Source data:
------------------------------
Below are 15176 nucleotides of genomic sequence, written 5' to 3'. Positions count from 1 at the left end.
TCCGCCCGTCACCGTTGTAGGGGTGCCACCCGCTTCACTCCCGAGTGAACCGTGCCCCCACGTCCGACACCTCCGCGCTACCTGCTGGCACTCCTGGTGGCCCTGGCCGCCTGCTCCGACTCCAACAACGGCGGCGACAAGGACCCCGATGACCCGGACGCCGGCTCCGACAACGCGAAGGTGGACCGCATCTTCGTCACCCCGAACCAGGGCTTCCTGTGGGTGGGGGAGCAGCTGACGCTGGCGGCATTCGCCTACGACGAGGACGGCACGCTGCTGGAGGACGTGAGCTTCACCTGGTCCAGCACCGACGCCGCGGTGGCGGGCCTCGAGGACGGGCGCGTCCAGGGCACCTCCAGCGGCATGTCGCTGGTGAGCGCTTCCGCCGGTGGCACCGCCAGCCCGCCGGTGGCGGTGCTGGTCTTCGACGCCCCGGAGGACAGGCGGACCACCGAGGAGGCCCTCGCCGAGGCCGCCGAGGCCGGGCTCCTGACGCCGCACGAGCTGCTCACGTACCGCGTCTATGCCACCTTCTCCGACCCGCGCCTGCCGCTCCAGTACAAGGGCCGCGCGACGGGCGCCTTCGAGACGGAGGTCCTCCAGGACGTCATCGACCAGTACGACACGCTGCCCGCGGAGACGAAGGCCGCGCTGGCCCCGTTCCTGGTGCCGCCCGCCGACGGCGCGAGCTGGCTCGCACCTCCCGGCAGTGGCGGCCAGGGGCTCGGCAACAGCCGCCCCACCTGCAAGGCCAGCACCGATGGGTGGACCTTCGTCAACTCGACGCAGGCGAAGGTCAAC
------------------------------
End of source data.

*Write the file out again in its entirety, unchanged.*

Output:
Below are 15176 nucleotides of genomic sequence, written 5' to 3'. Positions count from 1 at the left end.
TCCGCCCGTCACCGTTGTAGGGGTGCCACCCGCTTCACTCCCGAGTGAACCGTGCCCCCACGTCCGACACCTCCGCGCTACCTGCTGGCACTCCTGGTGGCCCTGGCCGCCTGCTCCGACTCCAACAACGGCGGCGACAAGGACCCCGATGACCCGGACGCCGGCTCCGACAACGCGAAGGTGGACCGCATCTTCGTCACCCCGAACCAGGGCTTCCTGTGGGTGGGGGAGCAGCTGACGCTGGCGGCATTCGCCTACGACGAGGACGGCACGCTGCTGGAGGACGTGAGCTTCACCTGGTCCAGCACCGACGCCGCGGTGGCGGGCCTCGAGGACGGGCGCGTCCAGGGCACCTCCAGCGGCATGTCGCTGGTGAGCGCTTCCGCCGGTGGCACCGCCAGCCCGCCGGTGGCGGTGCTGGTCTTCGACGCCCCGGAGGACAGGCGGACCACCGAGGAGGCCCTCGCCGAGGCCGCCGAGGCCGGGCTCCTGACGCCGCACGAGCTGCTCACGTACCGCGTCTATGCCACCTTCTCCGACCCGCGCCTGCCGCTCCAGTACAAGGGCCGCGCGACGGGCGCCTTCGAGACGGAGGTCCTCCAGGACGTCATCGACCAGTACGACACGCTGCCCGCGGAGACGAAGGCCGCGCTGGCCCCGTTCCTGGTGCCGCCCGCCGACGGCGCGAGCTGGCTCGCACCTCCCGGCAGTGGCGGCCAGGGGCTCGGCAACAGCCGCCCCACCTGCAAGGCCAGCACCGATGGGTGGACCTTCGTCAACTCGACGCAGGCGAAGGTCAAC